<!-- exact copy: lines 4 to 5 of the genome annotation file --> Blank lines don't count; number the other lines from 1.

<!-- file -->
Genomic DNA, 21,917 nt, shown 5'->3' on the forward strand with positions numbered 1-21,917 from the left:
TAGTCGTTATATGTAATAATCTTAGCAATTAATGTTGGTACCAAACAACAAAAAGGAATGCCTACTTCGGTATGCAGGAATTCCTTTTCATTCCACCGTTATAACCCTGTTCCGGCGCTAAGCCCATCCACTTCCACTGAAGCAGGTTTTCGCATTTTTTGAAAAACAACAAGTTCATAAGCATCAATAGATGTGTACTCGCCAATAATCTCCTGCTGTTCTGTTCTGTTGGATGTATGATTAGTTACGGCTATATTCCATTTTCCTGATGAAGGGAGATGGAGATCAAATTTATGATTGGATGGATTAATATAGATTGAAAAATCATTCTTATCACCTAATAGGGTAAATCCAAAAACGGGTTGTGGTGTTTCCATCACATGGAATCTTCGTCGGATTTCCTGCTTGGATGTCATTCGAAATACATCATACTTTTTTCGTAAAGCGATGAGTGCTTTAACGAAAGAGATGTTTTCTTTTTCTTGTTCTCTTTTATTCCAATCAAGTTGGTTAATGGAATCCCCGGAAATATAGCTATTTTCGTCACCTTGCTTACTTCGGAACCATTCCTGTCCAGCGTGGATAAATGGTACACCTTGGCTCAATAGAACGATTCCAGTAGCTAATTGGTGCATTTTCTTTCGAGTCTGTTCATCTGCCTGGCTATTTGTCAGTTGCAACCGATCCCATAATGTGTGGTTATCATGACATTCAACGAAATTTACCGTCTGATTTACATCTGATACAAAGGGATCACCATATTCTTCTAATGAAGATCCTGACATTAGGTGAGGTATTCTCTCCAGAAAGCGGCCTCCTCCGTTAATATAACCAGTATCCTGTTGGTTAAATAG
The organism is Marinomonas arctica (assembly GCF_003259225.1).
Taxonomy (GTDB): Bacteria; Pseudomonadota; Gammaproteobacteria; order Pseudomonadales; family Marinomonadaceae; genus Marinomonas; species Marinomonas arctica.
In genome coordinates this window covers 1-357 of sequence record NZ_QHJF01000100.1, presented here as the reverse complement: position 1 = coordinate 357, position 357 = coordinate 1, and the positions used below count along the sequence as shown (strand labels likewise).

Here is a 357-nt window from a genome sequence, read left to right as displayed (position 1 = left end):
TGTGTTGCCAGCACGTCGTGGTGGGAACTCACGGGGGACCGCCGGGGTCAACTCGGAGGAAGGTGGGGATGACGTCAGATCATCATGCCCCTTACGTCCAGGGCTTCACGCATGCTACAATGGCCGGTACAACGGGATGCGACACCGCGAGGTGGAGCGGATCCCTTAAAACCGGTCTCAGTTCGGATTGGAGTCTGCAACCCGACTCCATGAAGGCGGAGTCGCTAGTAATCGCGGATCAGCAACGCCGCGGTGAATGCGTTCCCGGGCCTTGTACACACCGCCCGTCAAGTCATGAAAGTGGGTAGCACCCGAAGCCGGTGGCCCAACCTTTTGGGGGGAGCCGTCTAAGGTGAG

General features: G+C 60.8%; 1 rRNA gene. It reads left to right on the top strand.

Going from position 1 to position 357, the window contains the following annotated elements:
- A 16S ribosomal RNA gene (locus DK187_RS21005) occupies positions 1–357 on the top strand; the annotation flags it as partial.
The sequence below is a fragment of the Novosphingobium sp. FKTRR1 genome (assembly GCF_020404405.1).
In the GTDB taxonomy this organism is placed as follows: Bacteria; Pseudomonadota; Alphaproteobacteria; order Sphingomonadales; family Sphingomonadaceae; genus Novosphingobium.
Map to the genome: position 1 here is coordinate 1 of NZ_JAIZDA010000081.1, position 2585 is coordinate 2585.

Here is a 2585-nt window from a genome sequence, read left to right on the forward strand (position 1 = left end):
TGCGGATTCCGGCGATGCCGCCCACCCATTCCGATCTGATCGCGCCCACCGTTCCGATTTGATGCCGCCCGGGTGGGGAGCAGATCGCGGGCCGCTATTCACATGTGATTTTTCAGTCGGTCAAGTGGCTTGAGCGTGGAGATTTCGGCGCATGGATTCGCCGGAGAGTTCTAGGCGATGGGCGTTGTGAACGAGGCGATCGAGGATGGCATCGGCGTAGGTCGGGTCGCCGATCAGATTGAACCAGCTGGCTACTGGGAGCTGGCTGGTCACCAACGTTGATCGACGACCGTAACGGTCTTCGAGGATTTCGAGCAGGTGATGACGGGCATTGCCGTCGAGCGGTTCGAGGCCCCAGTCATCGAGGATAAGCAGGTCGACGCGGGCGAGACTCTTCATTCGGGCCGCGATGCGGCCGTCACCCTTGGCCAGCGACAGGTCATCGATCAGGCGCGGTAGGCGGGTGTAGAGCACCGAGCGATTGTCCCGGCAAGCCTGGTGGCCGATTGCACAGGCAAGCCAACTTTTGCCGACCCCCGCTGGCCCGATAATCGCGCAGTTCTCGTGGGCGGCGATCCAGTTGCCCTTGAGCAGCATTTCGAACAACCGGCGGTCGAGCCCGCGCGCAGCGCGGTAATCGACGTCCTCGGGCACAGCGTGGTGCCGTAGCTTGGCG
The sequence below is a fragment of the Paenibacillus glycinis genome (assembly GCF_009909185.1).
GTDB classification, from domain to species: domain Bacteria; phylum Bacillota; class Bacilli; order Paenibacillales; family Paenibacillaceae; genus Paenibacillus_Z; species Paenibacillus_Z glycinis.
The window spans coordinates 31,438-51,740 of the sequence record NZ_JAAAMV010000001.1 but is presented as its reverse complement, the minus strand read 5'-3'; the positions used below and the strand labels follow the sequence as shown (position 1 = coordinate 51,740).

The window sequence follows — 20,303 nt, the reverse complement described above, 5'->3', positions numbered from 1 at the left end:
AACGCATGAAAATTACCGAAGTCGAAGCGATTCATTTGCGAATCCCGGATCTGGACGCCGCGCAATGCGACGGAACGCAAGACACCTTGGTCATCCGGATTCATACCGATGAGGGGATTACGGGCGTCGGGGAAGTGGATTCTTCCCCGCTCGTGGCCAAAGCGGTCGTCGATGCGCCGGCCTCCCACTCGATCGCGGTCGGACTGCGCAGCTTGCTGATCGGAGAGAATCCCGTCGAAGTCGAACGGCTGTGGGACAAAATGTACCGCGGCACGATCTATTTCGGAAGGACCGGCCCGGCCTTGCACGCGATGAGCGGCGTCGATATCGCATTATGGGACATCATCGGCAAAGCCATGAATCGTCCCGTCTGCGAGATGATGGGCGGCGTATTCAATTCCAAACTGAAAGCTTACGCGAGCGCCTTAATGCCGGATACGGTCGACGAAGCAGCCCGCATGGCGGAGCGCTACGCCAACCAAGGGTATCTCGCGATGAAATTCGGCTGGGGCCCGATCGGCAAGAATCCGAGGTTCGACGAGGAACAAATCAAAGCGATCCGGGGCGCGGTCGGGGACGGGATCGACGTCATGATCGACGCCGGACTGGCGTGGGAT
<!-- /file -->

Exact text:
Taxonomy (GTDB): Bacteria; Pseudomonadota; Gammaproteobacteria; order Pseudomonadales; family Marinomonadaceae; genus Marinomonas; species Marinomonas arctica.
In genome coordinates this window covers 1-357 of sequence record NZ_QHJF01000100.1, presented here as the reverse complement: position 1 = coordinate 357, position 357 = coordinate 1, and the positions used below count along the sequence as shown (strand labels likewise).